We’re now more than halfway through the run of this series, and this is the third mostly-decent episode in a row, so I think we can fairly start to make some generalizations about the series: Quark’s modus operandi in 1978 was to do whatever Star Trek did in 1968.
This is the third episode in a row to rip off a specific Star Trek episode. In this case, it’s “Shore Leave.” While I’m a fan of on-target parodies and laziness, this one is so close to the original - right down to a lost love from the Academy - that I can only hope Ted Sturgeon got some royalties for it. Yeah, I know Parody is a legitimate form of free speech, and I support that (Obviously I would. I’m a funny guy. Where would I be without irony?), but at some point you’re not really skewering an already-skewed world view, you’re just ripping people off.
That said: Kinda’ funny.
Following the standard model for these episodes: Quark and two other commanders meet up at Palindrome’s office to get their assignments. One of ‘em is a huge alien named “Freddy Estro,” whom Quark used to babysit “When you were just twelve feet tall. Wow! You’ve really shortened well, but I guess you must get that a lot!” and a jackass robot called “Commander Walker.” (“Nobody likes you, Commander Walker.”) Dink makes a token appearance. We’re also introduced to another alien named - if I heard correctly - “Dunk,” which is basically Dink with fake eyebrows and some blonde highlights in his (?) Cousin Itt costume.
Their assignments: Freddy is given “A five day mission to explore strange new worlds and new civilizations.” Walker is sent to a wine-tasting party by the Head (“I’d go myself, but wine goes straight to my head”). Quark is assigned to go to the planet Polumbus and find out why no one’s ever come back from Polumbus. He’s less than thrilled, since eight starships have been lost in the area. “Can you at least give me some idea as to why they never come back?” “No, because no one’s ever come back to tell us.” Quark argues that he’s just a garbage man, but Palindrome explains that starships are too noticeable, too well armed, too threatening, too high-profile, but who’d suspect an old out of date garbage scow? Oh, and also he suspects the Gorgons are behind this.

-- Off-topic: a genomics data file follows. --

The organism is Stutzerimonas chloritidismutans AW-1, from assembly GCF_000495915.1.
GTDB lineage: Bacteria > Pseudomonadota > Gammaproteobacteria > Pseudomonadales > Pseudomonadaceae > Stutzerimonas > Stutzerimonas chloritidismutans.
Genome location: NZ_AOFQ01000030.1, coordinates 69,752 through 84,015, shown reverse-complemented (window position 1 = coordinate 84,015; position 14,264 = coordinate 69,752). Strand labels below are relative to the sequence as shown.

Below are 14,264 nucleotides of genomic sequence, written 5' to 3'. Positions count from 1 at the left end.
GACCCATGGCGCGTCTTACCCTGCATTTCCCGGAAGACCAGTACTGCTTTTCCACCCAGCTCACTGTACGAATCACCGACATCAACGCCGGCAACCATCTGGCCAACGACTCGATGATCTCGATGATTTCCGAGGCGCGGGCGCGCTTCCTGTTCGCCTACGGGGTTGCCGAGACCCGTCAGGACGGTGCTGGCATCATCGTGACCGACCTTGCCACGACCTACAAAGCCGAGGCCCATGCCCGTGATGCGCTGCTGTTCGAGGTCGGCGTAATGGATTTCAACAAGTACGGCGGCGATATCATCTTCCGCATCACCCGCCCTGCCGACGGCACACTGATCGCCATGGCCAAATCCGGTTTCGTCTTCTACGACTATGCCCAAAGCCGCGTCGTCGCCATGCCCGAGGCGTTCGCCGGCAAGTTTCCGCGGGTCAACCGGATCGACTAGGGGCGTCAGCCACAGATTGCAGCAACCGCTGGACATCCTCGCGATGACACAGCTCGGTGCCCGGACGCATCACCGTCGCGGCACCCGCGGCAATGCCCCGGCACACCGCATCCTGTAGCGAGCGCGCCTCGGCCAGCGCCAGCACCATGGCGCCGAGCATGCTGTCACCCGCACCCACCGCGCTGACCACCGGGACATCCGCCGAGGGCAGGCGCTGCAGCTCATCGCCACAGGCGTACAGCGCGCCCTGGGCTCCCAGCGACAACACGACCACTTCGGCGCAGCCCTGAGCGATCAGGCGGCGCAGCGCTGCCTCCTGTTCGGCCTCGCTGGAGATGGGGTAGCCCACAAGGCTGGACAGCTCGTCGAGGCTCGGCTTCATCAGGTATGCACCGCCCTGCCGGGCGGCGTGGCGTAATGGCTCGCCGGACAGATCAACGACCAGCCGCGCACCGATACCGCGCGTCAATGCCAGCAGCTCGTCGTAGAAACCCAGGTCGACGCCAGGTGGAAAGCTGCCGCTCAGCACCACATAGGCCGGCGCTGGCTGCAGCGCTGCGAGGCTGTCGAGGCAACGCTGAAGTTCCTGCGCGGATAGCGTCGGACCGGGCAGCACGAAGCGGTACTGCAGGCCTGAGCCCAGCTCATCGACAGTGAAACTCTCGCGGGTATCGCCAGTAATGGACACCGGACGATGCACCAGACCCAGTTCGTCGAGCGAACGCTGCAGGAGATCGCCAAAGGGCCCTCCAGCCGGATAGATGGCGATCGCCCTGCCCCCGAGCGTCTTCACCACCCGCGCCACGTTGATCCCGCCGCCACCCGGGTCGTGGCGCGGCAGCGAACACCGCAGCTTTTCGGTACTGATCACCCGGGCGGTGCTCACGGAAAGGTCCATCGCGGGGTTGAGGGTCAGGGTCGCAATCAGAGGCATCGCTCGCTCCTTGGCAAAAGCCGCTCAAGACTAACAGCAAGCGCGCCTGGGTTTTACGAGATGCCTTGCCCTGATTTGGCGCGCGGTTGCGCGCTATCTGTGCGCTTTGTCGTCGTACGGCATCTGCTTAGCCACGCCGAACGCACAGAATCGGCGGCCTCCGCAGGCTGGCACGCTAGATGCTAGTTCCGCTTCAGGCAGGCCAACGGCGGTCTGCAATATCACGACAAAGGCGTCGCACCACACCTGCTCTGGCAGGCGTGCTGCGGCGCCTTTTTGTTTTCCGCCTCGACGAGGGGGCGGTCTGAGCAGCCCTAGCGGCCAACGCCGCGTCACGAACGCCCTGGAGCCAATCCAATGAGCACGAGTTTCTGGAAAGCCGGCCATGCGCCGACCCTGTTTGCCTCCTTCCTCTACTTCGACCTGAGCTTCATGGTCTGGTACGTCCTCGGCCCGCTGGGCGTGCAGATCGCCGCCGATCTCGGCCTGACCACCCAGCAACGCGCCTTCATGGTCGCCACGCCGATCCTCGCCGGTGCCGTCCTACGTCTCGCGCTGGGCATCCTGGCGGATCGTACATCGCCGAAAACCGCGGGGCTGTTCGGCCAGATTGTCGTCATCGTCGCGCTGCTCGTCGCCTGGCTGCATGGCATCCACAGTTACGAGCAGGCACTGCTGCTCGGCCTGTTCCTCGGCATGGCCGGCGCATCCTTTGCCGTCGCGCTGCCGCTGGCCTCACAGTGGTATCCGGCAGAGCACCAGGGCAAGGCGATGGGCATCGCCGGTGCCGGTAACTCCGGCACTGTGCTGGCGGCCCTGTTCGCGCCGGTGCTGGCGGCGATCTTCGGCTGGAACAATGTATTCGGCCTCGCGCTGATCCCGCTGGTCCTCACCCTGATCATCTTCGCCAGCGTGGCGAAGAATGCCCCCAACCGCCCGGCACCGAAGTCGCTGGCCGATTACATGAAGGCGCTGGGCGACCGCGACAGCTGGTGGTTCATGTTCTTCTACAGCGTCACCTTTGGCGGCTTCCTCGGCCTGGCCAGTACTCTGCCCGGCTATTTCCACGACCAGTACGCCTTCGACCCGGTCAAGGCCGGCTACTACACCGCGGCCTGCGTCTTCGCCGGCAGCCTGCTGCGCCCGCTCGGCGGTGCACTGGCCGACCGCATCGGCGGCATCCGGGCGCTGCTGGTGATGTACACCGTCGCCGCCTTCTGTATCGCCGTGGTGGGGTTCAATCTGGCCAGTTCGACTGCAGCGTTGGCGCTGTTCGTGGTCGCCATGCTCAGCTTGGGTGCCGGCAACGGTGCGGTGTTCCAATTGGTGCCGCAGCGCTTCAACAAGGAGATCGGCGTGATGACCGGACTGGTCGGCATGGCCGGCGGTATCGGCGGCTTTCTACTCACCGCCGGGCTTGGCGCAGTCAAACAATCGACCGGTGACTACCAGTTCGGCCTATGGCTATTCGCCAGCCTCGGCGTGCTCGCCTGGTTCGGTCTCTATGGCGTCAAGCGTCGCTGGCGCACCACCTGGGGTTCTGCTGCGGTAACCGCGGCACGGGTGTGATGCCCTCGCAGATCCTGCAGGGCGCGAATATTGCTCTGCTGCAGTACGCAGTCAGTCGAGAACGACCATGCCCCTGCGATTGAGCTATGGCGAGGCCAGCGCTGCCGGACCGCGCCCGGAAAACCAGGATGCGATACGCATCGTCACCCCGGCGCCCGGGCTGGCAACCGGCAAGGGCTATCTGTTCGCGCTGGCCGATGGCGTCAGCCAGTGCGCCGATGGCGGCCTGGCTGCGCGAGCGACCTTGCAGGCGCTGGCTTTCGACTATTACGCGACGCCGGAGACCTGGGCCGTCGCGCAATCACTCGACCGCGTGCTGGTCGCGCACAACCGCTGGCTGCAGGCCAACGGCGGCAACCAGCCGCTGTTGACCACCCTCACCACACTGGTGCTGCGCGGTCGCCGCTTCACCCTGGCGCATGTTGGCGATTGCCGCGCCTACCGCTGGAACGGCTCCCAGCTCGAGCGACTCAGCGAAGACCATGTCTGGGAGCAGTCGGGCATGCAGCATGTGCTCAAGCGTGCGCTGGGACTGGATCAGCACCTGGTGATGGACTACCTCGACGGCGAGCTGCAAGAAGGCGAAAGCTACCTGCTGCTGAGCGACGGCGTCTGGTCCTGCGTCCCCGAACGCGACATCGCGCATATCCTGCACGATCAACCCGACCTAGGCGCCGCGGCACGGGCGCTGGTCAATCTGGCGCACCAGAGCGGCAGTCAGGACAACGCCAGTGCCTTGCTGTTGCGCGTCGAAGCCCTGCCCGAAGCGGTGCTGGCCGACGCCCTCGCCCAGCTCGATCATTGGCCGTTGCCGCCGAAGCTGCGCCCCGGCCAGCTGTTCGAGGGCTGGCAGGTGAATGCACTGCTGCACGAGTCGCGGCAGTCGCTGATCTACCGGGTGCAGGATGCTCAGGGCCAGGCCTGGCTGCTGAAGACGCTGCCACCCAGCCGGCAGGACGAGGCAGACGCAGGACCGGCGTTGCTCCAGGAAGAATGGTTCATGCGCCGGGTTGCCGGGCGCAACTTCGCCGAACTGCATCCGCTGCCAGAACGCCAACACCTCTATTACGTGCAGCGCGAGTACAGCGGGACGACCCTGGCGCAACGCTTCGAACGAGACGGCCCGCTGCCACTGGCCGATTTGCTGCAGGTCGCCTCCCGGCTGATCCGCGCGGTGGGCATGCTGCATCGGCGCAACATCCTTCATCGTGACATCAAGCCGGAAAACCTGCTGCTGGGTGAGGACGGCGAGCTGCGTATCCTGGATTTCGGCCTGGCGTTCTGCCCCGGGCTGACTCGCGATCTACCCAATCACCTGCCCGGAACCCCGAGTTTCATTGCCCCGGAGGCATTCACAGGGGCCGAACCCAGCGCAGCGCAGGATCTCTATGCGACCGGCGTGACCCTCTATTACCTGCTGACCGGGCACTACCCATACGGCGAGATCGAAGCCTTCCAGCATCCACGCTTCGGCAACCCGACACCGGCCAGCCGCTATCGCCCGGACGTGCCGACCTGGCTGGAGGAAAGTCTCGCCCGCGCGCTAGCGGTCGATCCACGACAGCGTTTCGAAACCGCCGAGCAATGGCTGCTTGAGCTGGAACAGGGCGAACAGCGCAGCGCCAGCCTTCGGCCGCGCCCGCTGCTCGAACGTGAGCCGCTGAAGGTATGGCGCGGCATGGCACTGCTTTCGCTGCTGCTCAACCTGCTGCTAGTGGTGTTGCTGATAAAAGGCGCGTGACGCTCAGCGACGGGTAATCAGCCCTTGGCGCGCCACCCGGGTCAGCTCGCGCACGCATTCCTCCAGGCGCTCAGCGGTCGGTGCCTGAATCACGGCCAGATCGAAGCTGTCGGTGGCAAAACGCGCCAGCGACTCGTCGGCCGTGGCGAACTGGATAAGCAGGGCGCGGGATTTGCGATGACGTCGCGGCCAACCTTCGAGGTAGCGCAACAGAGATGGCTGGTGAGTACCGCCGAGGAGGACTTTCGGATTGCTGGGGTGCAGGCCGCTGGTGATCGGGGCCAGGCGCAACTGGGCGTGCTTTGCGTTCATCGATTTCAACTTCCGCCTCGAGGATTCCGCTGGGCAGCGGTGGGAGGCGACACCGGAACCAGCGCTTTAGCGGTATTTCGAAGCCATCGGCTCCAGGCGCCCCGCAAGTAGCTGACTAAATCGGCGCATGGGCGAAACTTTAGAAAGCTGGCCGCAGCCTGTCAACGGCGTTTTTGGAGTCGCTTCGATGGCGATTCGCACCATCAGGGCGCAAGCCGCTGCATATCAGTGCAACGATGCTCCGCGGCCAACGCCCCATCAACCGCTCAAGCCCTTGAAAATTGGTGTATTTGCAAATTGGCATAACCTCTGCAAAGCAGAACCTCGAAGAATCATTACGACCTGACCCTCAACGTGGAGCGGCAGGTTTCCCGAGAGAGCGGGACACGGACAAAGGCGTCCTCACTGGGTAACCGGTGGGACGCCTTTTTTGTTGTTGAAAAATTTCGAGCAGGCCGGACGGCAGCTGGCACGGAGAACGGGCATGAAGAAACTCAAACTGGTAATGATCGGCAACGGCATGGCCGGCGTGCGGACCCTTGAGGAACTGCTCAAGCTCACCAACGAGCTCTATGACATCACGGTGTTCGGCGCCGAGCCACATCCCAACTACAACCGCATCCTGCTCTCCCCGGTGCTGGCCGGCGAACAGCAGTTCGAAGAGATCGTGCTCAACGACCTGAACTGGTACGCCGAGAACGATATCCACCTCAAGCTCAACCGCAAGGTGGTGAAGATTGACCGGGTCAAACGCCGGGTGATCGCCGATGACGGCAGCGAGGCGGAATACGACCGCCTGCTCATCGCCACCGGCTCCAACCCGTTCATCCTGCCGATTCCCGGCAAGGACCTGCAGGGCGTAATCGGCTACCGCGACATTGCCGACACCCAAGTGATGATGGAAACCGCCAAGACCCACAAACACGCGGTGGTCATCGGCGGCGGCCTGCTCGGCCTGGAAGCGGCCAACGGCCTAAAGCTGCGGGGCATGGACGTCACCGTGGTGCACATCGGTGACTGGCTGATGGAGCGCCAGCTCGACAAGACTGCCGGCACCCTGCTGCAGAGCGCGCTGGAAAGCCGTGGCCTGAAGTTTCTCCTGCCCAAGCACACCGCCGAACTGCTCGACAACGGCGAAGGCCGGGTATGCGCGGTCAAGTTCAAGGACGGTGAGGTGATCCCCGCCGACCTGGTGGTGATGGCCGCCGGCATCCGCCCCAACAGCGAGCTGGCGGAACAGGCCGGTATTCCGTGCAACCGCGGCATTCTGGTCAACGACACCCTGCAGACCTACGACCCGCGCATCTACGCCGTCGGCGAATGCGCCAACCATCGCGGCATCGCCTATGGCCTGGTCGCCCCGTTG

Quark decides to leave Gene/Jean on the ship, and takes Ficus and the Bettys with him. “We’d follow you to the ends of the world, Adam,” they say. “I’ll follow you to the door,” Andy says. By the way, this is the third time in a row that we’ve seen the Betty’s fatalistic streak: In “The Old and the Beautiful,” and “The Good, The Bad, and the Ficus,” they instantly concluded that Quark was going to die, and this was (Creepily) kind of a turn on for them. This time out, they both grab on to him and start babbling about how romantic it’ll be to die with him. “That’s great girls, but I’m hoping it won’t end up being all that romantic down there.”
On the planet, they immediately find people. The Bettys get waylaid by identical Adam Quarks in silver leotards (Again, they shoot this with body doubles and close ups in such a way as to avoid costly split-screen effects. MAN is this show cheap!). The four of them start dancing in slow motion. The Bettys are really bad at it. I mean, I’m a heterosexual man, and even I can tell they’re really sloppy and un-focused. Quark has them beamed back up to the scow, but they whine to Andy, who gives in and sends them back down. They start dancing again.